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Marriage equality after Washington: New Jersey next week, Maryland in progress, Illinois to come?

Marriage equality

By Jacob Combs

Yesterday, the Washington state legislature passed a marriage equality bill, which Gov. Chris Gregoire said she will sign before Valentine’s Day.  It’s a big victory, but one that will probably not be decisive until after the election in November.

Still, events are moving apace across the country for marriage equality, and we have more to look forward to after our victories in California and Washington this week.  The legislature of New Jersey has set up votes in both chambers next week to consider that state’s marriage equality legislation: the Senate will vote on February 13 with the House voting three days later.  The bill is expected to pass, but it remains unclear whether the votes are there for the 2/3 majority required to overcome Gov. Chris Christie’s promised veto.  Republican Senator Christopher Bateman has introduced legislation that would send the issue of marriage equality to voter’s for a referendum; Democratic Senate President Steve Sweeney had firmly opposed a popular vote on the issue.

Also on Wednesday, Marylanders for Marriage Equality released a video featuring clergy members who are supportive of marriage equality.  This Friday, these religious leaders will testify in the legislature in support of the state’s marriage equality bill; the legislature will also hear testimony on legislation that would amend the state’s constitution to limit marriage to heterosexual couples.

In other news, Reps. Greg Harris, Deb Mell and Kelly Cassidy, three openly gay state legislators in Illinois introduced a bill yesterday that would bring marriage equality to their state.  The bill would amend the state’s civil unions provision, which was passed into law last year, and allow couples to convert their civil unions into marriages.

 

15 Comments

  • 1. guest  |  February 9, 2012 at 2:53 pm

    Does anybody know the likelihood of the Illinois legislature approving the new bill? for example, the Dem/Rep makeup in both chambers?

  • 2. rocketeer500  |  February 9, 2012 at 2:54 pm

    WOOHOO!!

    Baby steps, baby steps–that's the way to progress.

    Soon we won't be second-class citizens!!

  • 3. guest  |  February 9, 2012 at 3:10 pm

    ok, so apparently, there are 35 Dems/24 Reps in the Illinois state senate, and 66 Dems/52 Reps in the House.
    At first sight, it seems pretty promising. Does anyone know how conservative those Dems are?

  • 4. Sagesse  |  February 9, 2012 at 3:34 pm

    Note to NOM… That light at the end of the tunnel? It's a train AND it's picking up steam :).

  • 5. Mark M. (Seattle)  |  February 9, 2012 at 3:34 pm

    You're NOT a second class citizen now rocketeer. ;-)
    You're just treated like one ;-(
    Hang in there…. WE WILL OVERCOME!!!!!!

  • 6. DaveP  |  February 9, 2012 at 3:51 pm

    Wow, I was not expecting that. I thought Illinois was pretty far down the list of places likely to introduce marriage equality legislation. Nice surprise!

  • 7. Gregory in SLC  |  February 9, 2012 at 5:25 pm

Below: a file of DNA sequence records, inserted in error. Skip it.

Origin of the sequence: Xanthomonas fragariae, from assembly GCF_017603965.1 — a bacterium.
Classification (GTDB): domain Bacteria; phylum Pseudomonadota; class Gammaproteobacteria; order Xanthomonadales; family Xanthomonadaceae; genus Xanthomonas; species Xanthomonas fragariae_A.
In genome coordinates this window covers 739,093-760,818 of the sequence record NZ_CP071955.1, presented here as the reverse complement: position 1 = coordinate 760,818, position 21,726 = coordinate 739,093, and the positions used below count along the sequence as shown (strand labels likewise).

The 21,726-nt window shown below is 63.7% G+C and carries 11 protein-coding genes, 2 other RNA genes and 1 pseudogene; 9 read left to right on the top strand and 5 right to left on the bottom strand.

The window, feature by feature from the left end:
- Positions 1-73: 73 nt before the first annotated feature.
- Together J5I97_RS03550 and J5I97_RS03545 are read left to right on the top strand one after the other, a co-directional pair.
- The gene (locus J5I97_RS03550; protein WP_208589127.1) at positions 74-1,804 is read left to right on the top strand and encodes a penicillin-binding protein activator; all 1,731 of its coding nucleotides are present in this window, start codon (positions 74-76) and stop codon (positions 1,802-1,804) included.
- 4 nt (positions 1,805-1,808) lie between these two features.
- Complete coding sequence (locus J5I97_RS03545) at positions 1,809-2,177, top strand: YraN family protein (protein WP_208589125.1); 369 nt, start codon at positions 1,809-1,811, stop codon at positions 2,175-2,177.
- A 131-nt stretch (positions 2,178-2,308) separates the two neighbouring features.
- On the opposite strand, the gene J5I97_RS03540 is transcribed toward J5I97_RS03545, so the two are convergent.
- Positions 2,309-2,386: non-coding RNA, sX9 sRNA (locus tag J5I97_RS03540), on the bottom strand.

need a state in middle of the country other than Iowa with full equality!!

  • 8. Dizzy  |  February 9, 2012 at 7:11 pm

    Exciting times for us ahead!! Cheers~

  • 9. Tim in Sonoma  |  February 10, 2012 at 1:25 am

    Nom might have to hold a bake sale just to keep up with our momentum. Keep up the hard work people!! ((hugs))

  • 10. chris from CO  |  February 10, 2012 at 7:26 am

    I'm like McDonalds "Loving it"

  • 11. Rich  |  February 10, 2012 at 10:30 am

    NOM seems to have moved into desperation mode (perhaps they always are) but the posts of late are shrill and pulling out all the stops to denigrate the judges, California, legal principle and everyone who might be on our side. Now, we learn that the 9th decision is "illicit". What a hoot. Brian is practically apoplectic in his most recent post. My guess is that money is a real issue and there is lots of despair with all the momentum working in our favor.

  • 12. Kate  |  February 10, 2012 at 10:40 am

    Precisely. What's Brian going to do for an income after all this crashes around him? I always read the NOMblogs — the hyperbole is hysterical. And it's a good way for me to be reminded that not all people are blessed with intelligence.

  • 13. allen  |  February 10, 2012 at 11:31 am

    I didn't know either, but I find the following wikipedia article helpful for seeing which blue/purple states may come sooner rather than later. Illinois is a big blue dog state to my surprise.
    http://en.wikipedia.org/wiki/Red_states_and_blue_

  • 14. Pat  |  February 10, 2012 at 2:49 pm

    Yes, and this analysis by Nate Silver forcasting the future of ballot initiatives in all states is also a very useful reference http://fivethirtyeight.blogs.nytimes.com/2011/06/

    According to this analysis, we should have good reasons to feel rather confident about WA and ME, while MN and IL should be very close.

  • 15. Prop 8 Trial Tracker &raq&hellip  |  February 21, 2012 at 4:32 pm

    […] this month, three gay members of the Illinois state legislature introduced a bill that would allow for full marriage equality in the state, which legalized civil unions just […]

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